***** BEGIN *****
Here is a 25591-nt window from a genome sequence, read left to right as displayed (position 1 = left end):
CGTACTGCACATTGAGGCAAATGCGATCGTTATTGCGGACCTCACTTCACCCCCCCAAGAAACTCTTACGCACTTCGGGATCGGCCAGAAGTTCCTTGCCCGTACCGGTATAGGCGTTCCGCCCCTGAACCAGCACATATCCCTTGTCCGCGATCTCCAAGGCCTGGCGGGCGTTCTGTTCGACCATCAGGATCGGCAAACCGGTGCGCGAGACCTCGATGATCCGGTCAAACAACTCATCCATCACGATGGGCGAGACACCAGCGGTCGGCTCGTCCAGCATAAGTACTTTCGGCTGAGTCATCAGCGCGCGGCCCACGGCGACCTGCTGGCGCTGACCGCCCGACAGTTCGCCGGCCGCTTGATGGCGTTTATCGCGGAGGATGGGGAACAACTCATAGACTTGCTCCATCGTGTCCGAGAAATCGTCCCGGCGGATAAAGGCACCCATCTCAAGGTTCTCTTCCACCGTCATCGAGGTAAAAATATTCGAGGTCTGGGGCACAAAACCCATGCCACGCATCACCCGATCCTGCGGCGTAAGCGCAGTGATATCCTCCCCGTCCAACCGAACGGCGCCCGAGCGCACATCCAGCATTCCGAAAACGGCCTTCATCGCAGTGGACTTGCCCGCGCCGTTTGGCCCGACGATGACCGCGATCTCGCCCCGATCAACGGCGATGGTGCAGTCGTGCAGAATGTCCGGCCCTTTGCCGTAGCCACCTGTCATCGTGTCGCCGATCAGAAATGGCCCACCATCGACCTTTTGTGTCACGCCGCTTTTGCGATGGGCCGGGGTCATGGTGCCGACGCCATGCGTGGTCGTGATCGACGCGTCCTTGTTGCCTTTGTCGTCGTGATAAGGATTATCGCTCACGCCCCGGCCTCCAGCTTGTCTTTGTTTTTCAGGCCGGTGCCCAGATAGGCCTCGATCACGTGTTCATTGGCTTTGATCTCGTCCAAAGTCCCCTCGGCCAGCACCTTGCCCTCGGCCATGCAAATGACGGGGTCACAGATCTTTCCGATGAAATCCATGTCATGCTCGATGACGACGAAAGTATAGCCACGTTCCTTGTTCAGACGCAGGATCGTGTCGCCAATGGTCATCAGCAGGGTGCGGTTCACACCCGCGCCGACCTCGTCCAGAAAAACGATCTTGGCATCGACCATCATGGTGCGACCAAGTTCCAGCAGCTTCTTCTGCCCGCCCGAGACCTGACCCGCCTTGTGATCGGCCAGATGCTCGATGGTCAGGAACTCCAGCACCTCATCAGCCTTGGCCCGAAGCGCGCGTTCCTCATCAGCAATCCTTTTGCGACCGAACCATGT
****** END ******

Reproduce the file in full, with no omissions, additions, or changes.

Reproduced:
Here is a 25591-nt window from a genome sequence, read left to right as displayed (position 1 = left end):
CGTACTGCACATTGAGGCAAATGCGATCGTTATTGCGGACCTCACTTCACCCCCCCAAGAAACTCTTACGCACTTCGGGATCGGCCAGAAGTTCCTTGCCCGTACCGGTATAGGCGTTCCGCCCCTGAACCAGCACATATCCCTTGTCCGCGATCTCCAAGGCCTGGCGGGCGTTCTGTTCGACCATCAGGATCGGCAAACCGGTGCGCGAGACCTCGATGATCCGGTCAAACAACTCATCCATCACGATGGGCGAGACACCAGCGGTCGGCTCGTCCAGCATAAGTACTTTCGGCTGAGTCATCAGCGCGCGGCCCACGGCGACCTGCTGGCGCTGACCGCCCGACAGTTCGCCGGCCGCTTGATGGCGTTTATCGCGGAGGATGGGGAACAACTCATAGACTTGCTCCATCGTGTCCGAGAAATCGTCCCGGCGGATAAAGGCACCCATCTCAAGGTTCTCTTCCACCGTCATCGAGGTAAAAATATTCGAGGTCTGGGGCACAAAACCCATGCCACGCATCACCCGATCCTGCGGCGTAAGCGCAGTGATATCCTCCCCGTCCAACCGAACGGCGCCCGAGCGCACATCCAGCATTCCGAAAACGGCCTTCATCGCAGTGGACTTGCCCGCGCCGTTTGGCCCGACGATGACCGCGATCTCGCCCCGATCAACGGCGATGGTGCAGTCGTGCAGAATGTCCGGCCCTTTGCCGTAGCCACCTGTCATCGTGTCGCCGATCAGAAATGGCCCACCATCGACCTTTTGTGTCACGCCGCTTTTGCGATGGGCCGGGGTCATGGTGCCGACGCCATGCGTGGTCGTGATCGACGCGTCCTTGTTGCCTTTGTCGTCGTGATAAGGATTATCGCTCACGCCCCGGCCTCCAGCTTGTCTTTGTTTTTCAGGCCGGTGCCCAGATAGGCCTCGATCACGTGTTCATTGGCTTTGATCTCGTCCAAAGTCCCCTCGGCCAGCACCTTGCCCTCGGCCATGCAAATGACGGGGTCACAGATCTTTCCGATGAAATCCATGTCATGCTCGATGACGACGAAAGTATAGCCACGTTCCTTGTTCAGACGCAGGATCGTGTCGCCAATGGTCATCAGCAGGGTGCGGTTCACACCCGCGCCGACCTCGTCCAGAAAAACGATCTTGGCATCGACCATCATGGTGCGACCAAGTTCCAGCAGCTTCTTCTGCCCGCCCGAGACCTGACCCGCCTTGTGATCGGCCAGATGCTCGATGGTCAGGAACTCCAGCACCTCATCAGCCTTGGCCCGAAGCGCGCGTTCCTCATCAGCAATCCTTTTGCGACCGAACCATGT